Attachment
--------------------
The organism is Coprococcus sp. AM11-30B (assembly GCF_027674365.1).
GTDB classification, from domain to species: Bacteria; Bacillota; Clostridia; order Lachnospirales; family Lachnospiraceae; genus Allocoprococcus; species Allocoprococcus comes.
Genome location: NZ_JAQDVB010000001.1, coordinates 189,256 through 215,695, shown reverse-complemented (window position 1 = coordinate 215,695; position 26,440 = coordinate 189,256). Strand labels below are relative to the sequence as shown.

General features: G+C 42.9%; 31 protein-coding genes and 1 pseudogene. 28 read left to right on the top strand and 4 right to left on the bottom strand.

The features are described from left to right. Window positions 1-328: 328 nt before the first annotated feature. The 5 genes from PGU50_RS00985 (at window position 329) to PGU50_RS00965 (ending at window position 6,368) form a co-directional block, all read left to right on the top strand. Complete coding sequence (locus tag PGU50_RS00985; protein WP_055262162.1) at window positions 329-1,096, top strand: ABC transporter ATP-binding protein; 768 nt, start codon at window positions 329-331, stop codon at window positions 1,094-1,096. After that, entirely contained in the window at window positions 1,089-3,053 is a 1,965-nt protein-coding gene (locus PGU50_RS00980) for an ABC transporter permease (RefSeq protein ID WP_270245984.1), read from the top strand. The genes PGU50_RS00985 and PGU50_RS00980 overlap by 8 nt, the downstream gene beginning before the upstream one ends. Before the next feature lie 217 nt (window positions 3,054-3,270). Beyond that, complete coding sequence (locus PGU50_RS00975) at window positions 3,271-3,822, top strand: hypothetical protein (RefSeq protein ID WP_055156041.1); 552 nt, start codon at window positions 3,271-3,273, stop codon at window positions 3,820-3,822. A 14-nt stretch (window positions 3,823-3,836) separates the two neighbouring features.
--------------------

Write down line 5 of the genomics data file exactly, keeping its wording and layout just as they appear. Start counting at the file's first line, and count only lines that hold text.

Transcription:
The features are described from left to right. Window positions 1-328: 328 nt before the first annotated feature. The 5 genes from PGU50_RS00985 (at window position 329) to PGU50_RS00965 (ending at window position 6,368) form a co-directional block, all read left to right on the top strand. Complete coding sequence (locus tag PGU50_RS00985; protein WP_055262162.1) at window positions 329-1,096, top strand: ABC transporter ATP-binding protein; 768 nt, start codon at window positions 329-331, stop codon at window positions 1,094-1,096. After that, entirely contained in the window at window positions 1,089-3,053 is a 1,965-nt protein-coding gene (locus PGU50_RS00980) for an ABC transporter permease (RefSeq protein ID WP_270245984.1), read from the top strand. The genes PGU50_RS00985 and PGU50_RS00980 overlap by 8 nt, the downstream gene beginning before the upstream one ends. Before the next feature lie 217 nt (window positions 3,054-3,270). Beyond that, complete coding sequence (locus PGU50_RS00975) at window positions 3,271-3,822, top strand: hypothetical protein (RefSeq protein ID WP_055156041.1); 552 nt, start codon at window positions 3,271-3,273, stop codon at window positions 3,820-3,822. A 14-nt stretch (window positions 3,823-3,836) separates the two neighbouring features.